British Transport Police in South Yorkshire had some fishy business to tackle... saving 48 rare African tropical fish removed from a train from London.
The fish were in a case being transported from the National History Museum in London to The University of Hull, for research by post-graduate scholar Kai Winkelmann, but were mistakenly taken off the train at Peterborough.
When Mr Winkelmann got up to leave the service at Doncaster and discovered himself fishless, he rushed to the station’s police base to report ‘theft’.
Sgt Steve Down said: “A distressed Mr Winkelmann stressed time was of the essence as the fish required specialist care and would die.
“The officers at Doncaster quickly realised the problem and called colleagues at Peterborough and Kings Cross, and the fish were tracked down at Peterborough.
“We made arrangements to have them put on the next service to Doncaster where they were reunited with Mr Winkelmann who continued on his journey. I am sure the fish are now happily swimming around their new home completely unaware of the race against time to get them there!”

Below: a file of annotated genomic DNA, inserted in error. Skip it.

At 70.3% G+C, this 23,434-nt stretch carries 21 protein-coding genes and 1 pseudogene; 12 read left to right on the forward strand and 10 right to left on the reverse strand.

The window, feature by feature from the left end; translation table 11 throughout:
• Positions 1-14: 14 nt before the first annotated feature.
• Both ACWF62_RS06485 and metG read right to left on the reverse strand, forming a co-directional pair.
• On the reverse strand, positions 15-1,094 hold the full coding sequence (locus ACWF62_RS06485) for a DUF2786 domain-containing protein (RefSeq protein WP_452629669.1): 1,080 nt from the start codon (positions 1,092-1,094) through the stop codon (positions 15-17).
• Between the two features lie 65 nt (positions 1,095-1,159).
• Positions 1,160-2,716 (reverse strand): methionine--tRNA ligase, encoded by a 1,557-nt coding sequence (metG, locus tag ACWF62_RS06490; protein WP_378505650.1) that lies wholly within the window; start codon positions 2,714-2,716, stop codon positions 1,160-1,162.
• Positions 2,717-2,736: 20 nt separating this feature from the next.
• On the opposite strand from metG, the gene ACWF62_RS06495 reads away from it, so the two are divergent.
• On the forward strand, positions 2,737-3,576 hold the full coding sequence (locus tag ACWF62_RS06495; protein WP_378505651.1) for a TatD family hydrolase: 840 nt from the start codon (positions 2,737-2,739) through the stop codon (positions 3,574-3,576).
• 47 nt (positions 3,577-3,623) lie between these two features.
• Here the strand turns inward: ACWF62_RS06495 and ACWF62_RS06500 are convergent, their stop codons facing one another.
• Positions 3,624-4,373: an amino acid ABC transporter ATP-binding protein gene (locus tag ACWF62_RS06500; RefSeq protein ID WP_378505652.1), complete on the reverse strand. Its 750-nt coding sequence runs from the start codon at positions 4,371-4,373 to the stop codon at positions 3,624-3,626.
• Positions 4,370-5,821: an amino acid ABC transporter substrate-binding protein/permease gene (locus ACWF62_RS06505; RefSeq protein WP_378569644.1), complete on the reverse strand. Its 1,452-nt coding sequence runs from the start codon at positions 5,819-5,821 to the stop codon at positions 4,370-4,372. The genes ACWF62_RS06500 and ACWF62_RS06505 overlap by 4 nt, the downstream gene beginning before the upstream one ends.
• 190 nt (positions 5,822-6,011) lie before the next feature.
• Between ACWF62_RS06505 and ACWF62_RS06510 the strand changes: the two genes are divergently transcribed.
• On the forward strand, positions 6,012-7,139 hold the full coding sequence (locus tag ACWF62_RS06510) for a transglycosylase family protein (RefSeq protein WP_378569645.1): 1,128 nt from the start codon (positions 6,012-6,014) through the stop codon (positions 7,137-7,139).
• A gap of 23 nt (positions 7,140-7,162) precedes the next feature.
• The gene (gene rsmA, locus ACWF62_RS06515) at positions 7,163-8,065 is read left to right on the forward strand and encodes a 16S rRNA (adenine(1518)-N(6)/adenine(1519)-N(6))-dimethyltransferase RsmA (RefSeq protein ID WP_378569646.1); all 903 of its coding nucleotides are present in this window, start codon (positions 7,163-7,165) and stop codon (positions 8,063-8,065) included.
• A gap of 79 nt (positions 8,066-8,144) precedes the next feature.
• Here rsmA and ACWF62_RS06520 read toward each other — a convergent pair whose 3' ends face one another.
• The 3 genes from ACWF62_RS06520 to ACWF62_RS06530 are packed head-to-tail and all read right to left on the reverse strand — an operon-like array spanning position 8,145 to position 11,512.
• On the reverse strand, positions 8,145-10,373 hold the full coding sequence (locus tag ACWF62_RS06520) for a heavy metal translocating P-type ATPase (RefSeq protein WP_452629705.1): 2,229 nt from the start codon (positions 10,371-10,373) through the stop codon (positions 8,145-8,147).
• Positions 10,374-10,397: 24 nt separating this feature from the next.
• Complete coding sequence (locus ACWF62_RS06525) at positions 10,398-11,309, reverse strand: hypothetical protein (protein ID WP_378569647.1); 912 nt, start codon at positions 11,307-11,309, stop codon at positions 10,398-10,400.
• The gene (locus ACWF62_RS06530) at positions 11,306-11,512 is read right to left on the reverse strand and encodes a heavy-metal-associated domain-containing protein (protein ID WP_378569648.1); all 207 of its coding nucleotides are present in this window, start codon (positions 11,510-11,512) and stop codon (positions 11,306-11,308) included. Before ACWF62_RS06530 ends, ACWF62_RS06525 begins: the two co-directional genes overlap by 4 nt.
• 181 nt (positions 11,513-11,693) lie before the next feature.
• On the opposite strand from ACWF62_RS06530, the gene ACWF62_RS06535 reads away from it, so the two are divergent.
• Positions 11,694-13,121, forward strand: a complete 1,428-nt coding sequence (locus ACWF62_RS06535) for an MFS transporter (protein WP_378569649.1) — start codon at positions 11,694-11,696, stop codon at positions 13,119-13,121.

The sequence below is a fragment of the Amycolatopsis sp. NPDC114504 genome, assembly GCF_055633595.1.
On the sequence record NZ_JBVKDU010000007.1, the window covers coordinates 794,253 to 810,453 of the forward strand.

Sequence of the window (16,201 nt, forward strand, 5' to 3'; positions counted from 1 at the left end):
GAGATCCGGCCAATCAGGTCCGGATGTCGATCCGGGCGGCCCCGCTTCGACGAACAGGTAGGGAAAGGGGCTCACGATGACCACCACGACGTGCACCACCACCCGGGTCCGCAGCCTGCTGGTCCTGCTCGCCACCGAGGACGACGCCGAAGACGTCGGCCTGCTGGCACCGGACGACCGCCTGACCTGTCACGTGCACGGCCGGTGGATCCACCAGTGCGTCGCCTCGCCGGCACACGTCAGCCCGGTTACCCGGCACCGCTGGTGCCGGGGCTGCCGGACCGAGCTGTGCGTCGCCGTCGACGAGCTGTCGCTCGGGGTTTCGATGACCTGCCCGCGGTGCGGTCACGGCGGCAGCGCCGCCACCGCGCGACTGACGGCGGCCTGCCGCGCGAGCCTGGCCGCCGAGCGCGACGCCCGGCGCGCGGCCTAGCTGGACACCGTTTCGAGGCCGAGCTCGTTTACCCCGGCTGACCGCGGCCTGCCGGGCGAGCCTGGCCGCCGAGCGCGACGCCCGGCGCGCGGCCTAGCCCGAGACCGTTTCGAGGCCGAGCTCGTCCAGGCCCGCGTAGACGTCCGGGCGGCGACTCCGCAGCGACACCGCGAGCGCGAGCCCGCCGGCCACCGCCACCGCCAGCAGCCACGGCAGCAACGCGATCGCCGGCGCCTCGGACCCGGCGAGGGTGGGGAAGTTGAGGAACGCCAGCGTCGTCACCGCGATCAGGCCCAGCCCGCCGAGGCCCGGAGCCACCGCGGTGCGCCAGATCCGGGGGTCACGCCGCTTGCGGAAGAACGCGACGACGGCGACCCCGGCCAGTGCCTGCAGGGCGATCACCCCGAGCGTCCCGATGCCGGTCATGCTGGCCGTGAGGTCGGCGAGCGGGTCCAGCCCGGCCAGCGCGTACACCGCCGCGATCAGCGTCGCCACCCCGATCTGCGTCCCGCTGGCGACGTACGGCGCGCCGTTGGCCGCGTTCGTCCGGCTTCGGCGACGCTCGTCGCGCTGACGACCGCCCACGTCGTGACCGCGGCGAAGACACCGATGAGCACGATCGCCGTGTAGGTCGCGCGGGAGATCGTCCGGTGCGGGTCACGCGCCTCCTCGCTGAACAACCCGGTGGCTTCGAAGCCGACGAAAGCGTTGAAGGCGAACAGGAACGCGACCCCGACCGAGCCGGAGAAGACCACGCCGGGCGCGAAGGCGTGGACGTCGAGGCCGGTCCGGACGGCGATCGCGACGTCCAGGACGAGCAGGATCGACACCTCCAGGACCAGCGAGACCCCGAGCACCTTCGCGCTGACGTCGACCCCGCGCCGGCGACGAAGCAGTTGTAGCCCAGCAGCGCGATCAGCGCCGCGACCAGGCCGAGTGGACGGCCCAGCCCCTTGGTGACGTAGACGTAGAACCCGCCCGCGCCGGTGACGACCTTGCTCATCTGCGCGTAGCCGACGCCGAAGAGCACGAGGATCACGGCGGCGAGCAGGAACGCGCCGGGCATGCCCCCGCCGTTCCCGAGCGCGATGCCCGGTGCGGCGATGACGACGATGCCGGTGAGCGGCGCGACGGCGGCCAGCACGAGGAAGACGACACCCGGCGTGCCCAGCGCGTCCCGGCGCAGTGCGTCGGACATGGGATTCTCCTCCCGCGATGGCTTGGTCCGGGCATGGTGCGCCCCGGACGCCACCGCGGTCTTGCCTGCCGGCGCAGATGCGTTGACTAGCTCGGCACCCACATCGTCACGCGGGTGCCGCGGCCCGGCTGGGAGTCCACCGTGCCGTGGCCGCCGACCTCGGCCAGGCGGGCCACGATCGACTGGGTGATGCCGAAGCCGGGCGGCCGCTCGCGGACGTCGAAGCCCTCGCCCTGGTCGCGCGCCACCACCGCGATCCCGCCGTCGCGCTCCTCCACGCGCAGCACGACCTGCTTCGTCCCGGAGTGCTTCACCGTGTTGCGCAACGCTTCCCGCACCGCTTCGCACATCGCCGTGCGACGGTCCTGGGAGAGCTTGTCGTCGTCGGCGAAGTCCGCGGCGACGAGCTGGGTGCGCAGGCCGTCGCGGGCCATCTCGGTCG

Mr Winkelmann said: “I had been studying these fish - which have been shown to be tremendously valuable for evolutionary biology - for over three years.
“With great effort I had collected their parents from Lake Tanganyika in Africa in 2012. The fish that went missing were their first generation offspring, and the last ones I had, so were extremely valuable, which is why I took them on the train myself.
“Like a miracle the officers found the case at Peterborough with the fish still alive and, after a lot of persuasion by the officers at Doncaster, rail staff agreed to transport the case back up to Doncaster.
“I received my case within 60 minutes, and quickly travelled to Hull to get them into pre-prepared tanks.
“It is thanks to the officers the fish survived. Thanks to them the recovered fish have years of helping in promising research into genetics.”